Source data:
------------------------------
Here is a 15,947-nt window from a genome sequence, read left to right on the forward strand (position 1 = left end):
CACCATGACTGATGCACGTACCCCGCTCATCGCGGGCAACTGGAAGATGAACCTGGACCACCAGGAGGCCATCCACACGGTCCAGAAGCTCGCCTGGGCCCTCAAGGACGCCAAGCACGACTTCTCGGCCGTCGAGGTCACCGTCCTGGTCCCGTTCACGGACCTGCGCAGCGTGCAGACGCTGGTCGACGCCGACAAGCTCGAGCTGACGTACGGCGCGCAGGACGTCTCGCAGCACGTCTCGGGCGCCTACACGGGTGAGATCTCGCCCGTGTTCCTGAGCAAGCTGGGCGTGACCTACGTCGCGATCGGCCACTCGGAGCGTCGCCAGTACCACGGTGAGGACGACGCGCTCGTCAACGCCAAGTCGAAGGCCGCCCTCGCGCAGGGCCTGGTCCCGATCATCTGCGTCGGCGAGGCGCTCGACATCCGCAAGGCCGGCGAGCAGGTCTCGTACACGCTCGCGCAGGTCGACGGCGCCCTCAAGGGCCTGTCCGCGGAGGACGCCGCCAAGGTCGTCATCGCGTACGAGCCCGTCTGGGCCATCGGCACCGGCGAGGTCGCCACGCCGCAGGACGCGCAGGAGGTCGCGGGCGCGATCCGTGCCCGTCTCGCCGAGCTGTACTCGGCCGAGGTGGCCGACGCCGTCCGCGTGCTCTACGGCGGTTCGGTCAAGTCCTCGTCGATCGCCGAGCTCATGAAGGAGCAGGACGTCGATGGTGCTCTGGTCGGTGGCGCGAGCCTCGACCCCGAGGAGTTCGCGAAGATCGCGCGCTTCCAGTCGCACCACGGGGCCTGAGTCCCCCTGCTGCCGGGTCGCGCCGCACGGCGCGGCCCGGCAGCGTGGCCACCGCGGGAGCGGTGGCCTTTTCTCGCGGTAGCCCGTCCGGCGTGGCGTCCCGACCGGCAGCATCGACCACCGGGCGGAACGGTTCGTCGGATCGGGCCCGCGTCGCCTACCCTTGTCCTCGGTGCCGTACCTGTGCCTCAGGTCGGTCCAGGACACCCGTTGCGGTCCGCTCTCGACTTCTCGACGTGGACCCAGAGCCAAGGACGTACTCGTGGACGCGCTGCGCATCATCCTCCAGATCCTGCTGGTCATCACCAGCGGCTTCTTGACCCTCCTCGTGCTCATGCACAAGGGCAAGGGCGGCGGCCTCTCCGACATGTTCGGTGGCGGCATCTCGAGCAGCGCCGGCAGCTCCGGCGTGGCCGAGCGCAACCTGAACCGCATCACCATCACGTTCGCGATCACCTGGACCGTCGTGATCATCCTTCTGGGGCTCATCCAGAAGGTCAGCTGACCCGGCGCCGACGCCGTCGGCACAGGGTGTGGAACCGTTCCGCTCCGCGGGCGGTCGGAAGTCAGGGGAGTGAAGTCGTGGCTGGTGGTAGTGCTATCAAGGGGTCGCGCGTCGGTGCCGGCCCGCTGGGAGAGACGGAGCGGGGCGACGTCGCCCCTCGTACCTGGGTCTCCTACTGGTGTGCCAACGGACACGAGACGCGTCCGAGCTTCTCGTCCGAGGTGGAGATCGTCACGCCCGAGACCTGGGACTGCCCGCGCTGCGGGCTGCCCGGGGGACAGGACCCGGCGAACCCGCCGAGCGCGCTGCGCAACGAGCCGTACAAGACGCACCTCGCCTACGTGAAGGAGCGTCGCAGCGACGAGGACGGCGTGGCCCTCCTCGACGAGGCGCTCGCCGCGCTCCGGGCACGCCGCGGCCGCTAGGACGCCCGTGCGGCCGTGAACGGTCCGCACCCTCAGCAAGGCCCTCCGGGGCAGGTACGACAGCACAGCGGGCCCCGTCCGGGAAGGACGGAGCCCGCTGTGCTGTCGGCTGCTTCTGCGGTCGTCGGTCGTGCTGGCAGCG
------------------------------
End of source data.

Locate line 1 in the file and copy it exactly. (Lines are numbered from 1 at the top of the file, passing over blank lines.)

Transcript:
Here is a 15,947-nt window from a genome sequence, read left to right on the forward strand (position 1 = left end):